We were moved by the way families and local communities held together to support each other.

Prince William travelled to New Zealand and Australia in the aftermath of earthquakes, cyclones and floods and saw how communities rose up to rescue the injured, comfort the bereaved and rebuild the cities and towns devastated by nature.

The Prince of Wales also saw first-hand the remarkable resilience of the human spirit after tragedy struck in a Welsh mining community, and how communities can work together to support their neighbours.

This past year has also seen some memorable and historic visits – to Ireland and from America.

The spirit of friendship so evident in both these nations can fill us all with hope. Relationships that years ago were once so strained have through sorrow and forgiveness blossomed into long-term friendship.

It is through this lens of history that we should view the conflicts of today, and so give us hope for tomorrow.

Of course, family does not necessarily mean blood relatives but often a description of a community, organisation or nation. The Commonwealth is a family of 53 nations, all with a common bond, shared beliefs, mutual values and goals.

It is this which makes the Commonwealth a family of people in the truest sense, at ease with each other, enjoying its shared history and ready and willing to support its members in the direst of circumstances.

They have always looked to the future, with a sense of camaraderie, warmth and mutual respect while still maintaining their individualism.

The importance of family has, of course, come home to Prince Philip and me personally this year with the marriages of two of our grandchildren, each in their own way a celebration of the God-given love that binds a family together.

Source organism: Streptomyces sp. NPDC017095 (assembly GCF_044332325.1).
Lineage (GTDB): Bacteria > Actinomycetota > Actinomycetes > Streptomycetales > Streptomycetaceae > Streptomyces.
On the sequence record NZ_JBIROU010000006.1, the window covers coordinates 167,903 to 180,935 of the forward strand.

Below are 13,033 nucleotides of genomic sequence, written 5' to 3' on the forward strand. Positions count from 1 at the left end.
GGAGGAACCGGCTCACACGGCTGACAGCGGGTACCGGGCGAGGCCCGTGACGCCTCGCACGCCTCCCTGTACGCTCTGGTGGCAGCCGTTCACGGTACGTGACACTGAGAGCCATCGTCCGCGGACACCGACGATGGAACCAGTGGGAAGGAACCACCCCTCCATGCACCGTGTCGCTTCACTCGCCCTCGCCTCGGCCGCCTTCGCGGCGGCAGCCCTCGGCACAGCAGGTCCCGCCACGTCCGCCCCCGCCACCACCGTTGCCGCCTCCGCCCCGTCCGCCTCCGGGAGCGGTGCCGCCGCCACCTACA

For many, this Christmas will not be easy. With our armed forces deployed around the world, thousands of service families face Christmas without their loved ones at home.

The bereaved and the lonely will find it especially hard. And, as we all know, the world is going through difficult times. All this will affect our celebration of this great Christian festival.

Finding hope in adversity is one of the themes of Christmas. Jesus was born into a world full of fear. The angels came to frightened shepherds with hope in their voices: ‘Fear not’, they urged, ‘we bring you tidings of great joy, which shall be to all people.

‘For unto you is born this day in the City of David a Saviour who is Christ the Lord.’

Although we are capable of great acts of kindness, history teaches us that we sometimes need saving from ourselves – from our recklessness or our greed.

God sent into the world a unique person – neither a philosopher nor a general, important though they are, but a Saviour, with the power to forgive.

Forgiveness lies at the heart of the Christian faith. It can heal broken families, it can restore friendships and it can reconcile divided communities. It is in forgiveness that we feel the power of God’s love.

In the last verse of this beautiful carol, O Little Town Of Bethlehem, there’s a prayer:

O Holy Child of Bethlehem,

Descend to us we pray.

Cast out our sin

And enter in.

Be born in us today.

It is my prayer that on this Christmas day we might all find room in our lives for the message of the angels and for the love of God through Christ our Lord.

I wish you all a very happy Christmas.”